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Chapter 3: Ajax Patterns


Design patterns describe programming techniques to solve common problems. Given that programming has been around for several decades, chances are that many of the problems you face every day have already been solved by someone else. Since the mid-1990s, a lot of attention has been drawn to design patterns as a way to cut development time.

Even though the term Ajax has been around only since early 2005, the techniques that Ajax describes have been used since the late 1990s, giving rise to several Ajax patterns that solve specific problems. You've already seen some of these patterns in action, namely the hidden frame technique and asynchronous XMLHttp calls. These are communication patterns between the client and server using JavaScript. As you may have expected, there are many more types of patterns.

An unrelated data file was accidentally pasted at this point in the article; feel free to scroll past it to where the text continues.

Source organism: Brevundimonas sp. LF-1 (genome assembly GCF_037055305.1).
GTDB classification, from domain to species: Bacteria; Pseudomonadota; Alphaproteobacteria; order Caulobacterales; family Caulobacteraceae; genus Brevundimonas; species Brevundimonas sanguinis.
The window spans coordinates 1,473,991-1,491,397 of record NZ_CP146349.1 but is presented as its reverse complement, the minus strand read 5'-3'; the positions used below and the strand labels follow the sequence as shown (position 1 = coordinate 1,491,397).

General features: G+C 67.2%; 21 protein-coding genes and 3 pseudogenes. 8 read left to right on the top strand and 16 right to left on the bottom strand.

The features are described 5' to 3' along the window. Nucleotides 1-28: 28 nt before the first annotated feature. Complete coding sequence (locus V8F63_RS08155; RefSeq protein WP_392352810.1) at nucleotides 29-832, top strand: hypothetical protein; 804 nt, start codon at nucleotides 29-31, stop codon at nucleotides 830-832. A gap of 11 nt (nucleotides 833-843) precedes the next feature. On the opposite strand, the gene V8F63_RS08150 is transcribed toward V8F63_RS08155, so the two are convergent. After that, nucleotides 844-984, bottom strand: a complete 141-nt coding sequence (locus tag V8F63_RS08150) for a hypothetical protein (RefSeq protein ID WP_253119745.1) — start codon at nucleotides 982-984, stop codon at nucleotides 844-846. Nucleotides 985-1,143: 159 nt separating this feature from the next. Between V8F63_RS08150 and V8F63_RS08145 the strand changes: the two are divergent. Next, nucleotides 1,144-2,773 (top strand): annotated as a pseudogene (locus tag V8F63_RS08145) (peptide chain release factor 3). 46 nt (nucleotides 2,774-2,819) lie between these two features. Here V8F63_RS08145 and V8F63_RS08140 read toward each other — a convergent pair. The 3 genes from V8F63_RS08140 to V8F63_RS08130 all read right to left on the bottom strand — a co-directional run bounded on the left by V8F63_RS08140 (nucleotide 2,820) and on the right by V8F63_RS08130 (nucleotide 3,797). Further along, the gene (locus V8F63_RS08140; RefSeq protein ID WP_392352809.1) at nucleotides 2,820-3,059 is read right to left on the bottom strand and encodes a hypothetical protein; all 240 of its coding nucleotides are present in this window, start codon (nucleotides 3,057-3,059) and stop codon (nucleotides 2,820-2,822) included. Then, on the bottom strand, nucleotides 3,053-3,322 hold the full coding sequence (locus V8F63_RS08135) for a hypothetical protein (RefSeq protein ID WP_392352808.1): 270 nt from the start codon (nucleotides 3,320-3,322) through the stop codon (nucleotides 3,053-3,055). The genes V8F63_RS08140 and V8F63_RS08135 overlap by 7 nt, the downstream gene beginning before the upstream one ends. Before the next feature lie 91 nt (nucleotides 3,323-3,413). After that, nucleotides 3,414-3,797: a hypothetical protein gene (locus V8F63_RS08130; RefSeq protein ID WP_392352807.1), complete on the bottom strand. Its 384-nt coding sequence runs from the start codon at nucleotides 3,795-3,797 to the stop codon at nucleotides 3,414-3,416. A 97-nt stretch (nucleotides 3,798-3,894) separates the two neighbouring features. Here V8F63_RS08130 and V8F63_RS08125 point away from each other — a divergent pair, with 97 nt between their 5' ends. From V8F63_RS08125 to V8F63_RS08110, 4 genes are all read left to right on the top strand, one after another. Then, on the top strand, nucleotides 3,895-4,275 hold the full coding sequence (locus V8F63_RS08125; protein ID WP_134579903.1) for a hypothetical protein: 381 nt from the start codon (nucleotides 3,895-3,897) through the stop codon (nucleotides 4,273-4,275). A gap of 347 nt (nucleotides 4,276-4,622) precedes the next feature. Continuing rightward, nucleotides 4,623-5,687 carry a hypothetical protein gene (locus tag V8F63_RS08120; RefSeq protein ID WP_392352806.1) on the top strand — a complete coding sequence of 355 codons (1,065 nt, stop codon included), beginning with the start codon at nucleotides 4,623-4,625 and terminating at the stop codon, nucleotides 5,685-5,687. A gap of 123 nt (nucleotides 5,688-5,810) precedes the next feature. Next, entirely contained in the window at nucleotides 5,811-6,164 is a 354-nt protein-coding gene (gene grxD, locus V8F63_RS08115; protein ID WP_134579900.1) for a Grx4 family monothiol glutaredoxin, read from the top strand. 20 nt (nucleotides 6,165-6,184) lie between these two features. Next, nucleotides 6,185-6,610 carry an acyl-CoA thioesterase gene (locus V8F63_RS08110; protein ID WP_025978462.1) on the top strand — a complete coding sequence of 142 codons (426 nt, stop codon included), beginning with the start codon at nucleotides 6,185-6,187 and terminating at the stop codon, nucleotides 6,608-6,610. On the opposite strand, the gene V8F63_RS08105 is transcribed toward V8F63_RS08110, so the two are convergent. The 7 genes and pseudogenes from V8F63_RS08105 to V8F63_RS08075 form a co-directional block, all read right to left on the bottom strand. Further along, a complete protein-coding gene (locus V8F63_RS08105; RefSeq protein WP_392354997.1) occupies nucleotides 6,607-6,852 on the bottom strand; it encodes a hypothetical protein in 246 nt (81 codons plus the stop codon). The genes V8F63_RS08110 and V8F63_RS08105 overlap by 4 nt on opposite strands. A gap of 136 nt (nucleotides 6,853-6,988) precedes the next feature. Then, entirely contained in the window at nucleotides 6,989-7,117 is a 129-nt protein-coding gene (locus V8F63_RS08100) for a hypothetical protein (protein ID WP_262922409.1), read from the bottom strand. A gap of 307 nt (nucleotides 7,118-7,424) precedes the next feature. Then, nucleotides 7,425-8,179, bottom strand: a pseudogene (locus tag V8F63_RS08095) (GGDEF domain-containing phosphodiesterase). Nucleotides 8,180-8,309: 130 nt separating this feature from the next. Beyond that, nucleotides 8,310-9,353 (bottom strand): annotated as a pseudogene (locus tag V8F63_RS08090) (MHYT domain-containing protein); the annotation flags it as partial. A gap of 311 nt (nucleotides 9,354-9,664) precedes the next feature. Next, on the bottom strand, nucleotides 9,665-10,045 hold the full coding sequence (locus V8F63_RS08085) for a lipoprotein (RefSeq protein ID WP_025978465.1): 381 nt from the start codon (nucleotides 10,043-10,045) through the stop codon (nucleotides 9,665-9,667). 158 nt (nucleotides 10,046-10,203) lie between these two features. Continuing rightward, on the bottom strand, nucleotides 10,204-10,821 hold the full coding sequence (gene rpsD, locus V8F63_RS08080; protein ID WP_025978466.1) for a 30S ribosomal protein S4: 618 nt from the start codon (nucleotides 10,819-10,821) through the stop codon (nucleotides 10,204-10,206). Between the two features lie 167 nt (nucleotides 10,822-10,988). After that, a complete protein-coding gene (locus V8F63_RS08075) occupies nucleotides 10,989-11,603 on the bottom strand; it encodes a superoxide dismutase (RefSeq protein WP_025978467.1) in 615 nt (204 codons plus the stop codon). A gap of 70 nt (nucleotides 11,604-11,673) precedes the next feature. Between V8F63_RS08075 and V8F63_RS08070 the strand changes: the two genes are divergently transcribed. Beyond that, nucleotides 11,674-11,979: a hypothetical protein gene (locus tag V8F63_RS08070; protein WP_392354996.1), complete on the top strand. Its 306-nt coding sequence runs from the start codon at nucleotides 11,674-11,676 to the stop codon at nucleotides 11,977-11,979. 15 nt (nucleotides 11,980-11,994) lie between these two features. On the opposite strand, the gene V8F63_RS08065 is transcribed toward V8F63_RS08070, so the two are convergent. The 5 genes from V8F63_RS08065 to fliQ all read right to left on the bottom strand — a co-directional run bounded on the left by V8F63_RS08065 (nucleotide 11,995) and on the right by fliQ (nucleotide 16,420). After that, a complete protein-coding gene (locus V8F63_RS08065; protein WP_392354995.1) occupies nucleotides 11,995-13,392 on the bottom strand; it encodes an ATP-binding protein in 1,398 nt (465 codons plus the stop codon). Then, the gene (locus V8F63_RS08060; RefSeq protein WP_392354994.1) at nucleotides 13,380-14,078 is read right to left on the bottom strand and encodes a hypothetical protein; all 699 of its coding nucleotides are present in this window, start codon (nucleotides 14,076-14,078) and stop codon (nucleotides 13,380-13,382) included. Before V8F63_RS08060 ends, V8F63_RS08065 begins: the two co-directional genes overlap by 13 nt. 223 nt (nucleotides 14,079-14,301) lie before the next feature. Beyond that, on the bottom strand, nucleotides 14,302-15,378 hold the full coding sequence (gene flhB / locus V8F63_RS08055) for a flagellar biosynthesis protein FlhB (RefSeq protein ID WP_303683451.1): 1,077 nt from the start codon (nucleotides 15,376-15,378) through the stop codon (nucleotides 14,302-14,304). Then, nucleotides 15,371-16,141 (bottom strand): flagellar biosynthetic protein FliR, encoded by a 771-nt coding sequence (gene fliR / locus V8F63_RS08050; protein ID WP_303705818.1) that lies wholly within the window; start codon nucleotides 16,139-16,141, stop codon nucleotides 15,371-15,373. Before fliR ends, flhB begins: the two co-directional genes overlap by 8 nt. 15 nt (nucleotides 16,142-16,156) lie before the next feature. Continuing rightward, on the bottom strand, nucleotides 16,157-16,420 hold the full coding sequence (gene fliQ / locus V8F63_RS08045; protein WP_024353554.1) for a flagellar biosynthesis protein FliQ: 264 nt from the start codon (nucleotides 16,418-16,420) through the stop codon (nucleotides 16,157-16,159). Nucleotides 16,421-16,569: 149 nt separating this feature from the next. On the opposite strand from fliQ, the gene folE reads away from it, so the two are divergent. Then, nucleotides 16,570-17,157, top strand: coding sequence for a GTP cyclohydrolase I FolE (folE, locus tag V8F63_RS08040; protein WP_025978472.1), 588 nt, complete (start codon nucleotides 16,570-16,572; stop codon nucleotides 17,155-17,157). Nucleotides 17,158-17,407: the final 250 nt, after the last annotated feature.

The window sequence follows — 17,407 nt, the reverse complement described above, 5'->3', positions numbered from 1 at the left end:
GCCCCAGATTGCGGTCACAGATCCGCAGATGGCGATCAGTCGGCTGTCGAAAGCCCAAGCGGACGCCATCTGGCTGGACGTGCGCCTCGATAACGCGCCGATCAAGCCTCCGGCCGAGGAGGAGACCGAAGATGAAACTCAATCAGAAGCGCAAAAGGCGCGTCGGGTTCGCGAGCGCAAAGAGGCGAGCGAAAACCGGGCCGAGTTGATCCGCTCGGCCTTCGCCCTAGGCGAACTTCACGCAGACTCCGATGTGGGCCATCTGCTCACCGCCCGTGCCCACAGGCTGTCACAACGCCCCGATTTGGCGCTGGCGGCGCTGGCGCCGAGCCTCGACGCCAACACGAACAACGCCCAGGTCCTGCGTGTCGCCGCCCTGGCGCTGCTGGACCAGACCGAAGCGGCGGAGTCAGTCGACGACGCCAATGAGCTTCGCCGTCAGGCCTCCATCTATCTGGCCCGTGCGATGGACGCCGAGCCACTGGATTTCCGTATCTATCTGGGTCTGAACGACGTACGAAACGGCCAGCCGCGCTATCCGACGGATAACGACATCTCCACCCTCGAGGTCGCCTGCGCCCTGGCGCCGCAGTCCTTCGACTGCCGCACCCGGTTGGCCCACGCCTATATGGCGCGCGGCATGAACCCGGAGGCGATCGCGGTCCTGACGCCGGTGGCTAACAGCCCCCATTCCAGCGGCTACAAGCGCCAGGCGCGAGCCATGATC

Author and programmer Michael Mahemoff was the first to attempt to document Ajax design patterns at his web site, The patterns presented in this chapter are a mixture of Mahemoff's and others that your authors have identified. Note that design patterns, whether described on a web site or in a book, can never be official, only accepted. Design patterns are not standards to be followed, merely designs of solutions that have worked previously. It is up to the development community to generate a "collective wisdom" around specific patterns; it's up to the individual developer to decide whether to implement a given pattern in his or her own application.

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